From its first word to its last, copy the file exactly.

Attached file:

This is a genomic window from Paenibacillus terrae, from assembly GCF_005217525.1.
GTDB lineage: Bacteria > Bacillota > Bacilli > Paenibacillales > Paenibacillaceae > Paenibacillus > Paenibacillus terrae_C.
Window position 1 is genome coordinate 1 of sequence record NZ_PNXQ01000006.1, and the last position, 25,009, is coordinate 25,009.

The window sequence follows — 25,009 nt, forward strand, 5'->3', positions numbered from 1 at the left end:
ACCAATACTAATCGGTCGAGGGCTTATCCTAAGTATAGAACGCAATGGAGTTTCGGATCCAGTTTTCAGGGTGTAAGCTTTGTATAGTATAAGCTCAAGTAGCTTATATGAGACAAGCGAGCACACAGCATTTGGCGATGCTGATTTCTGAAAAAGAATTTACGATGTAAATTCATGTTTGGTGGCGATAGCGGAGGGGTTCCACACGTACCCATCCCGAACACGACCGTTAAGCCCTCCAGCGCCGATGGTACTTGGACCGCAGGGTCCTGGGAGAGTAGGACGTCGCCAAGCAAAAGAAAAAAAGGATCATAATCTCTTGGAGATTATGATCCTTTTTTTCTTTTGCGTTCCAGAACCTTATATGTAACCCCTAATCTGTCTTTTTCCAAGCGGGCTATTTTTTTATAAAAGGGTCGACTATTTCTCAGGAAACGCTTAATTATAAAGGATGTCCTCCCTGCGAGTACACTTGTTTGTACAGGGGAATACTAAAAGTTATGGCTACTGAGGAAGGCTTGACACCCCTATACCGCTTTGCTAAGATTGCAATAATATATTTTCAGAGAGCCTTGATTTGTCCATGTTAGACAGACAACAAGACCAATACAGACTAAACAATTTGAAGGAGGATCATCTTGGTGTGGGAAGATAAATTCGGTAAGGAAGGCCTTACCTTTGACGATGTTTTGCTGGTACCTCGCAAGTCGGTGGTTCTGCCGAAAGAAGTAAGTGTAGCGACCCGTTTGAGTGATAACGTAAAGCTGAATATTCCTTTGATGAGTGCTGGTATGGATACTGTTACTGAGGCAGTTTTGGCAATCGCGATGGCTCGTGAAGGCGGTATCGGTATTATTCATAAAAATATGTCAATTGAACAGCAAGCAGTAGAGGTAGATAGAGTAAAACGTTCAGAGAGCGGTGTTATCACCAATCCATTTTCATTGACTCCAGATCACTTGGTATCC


This is a genomic window from Paenibacillus terrae, from assembly GCF_005217525.1.
GTDB lineage: Bacteria > Bacillota > Bacilli > Paenibacillales > Paenibacillaceae > Paenibacillus > Paenibacillus terrae_C.
Window position 1 is genome coordinate 1 of sequence record NZ_PNXQ01000006.1, and the last position, 25,009, is coordinate 25,009.

The window sequence follows — 25,009 nt, forward strand, 5'->3', positions numbered from 1 at the left end:
ACCAATACTAATCGGTCGAGGGCTTATCCTAAGTATAGAACGCAATGGAGTTTCGGATCCAGTTTTCAGGGTGTAAGCTTTGTATAGTATAAGCTCAAGTAGCTTATATGAGACAAGCGAGCACACAGCATTTGGCGATGCTGATTTCTGAAAAAGAATTTACGATGTAAATTCATGTTTGGTGGCGATAGCGGAGGGGTTCCACACGTACCCATCCCGAACACGACCGTTAAGCCCTCCAGCGCCGATGGTACTTGGACCGCAGGGTCCTGGGAGAGTAGGACGTCGCCAAGCAAAAGAAAAAAAGGATCATAATCTCTTGGAGATTATGATCCTTTTTTTCTTTTGCGTTCCAGAACCTTATATGTAACCCCTAATCTGTCTTTTTCCAAGCGGGCTATTTTTTTATAAAAGGGTCGACTATTTCTCAGGAAACGCTTAATTATAAAGGATGTCCTCCCTGCGAGTACACTTGTTTGTACAGGGGAATACTAAAAGTTATGGCTACTGAGGAAGGCTTGACACCCCTATACCGCTTTGCTAAGATTGCAATAATATATTTTCAGAGAGCCTTGATTTGTCCATGTTAGACAGACAACAAGACCAATACAGACTAAACAATTTGAAGGAGGATCATCTTGGTGTGGGAAGATAAATTCGGTAAGGAAGGCCTTACCTTTGACGATGTTTTGCTGGTACCTCGCAAGTCGGTGGTTCTGCCGAAAGAAGTAAGTGTAGCGACCCGTTTGAGTGATAACGTAAAGCTGAATATTCCTTTGATGAGTGCTGGTATGGATACTGTTACTGAGGCAGTTTTGGCAATCGCGATGGCTCGTGAAGGCGGTATCGGTATTATTCATAAAAATATGTCAATTGAACAGCAAGCAGTAGAGGTAGATAGAGTAAAACGTTCAGAGAGCGGTGTTATCACCAATCCATTTTCATTGACTCCAGATCACTTGGTATCC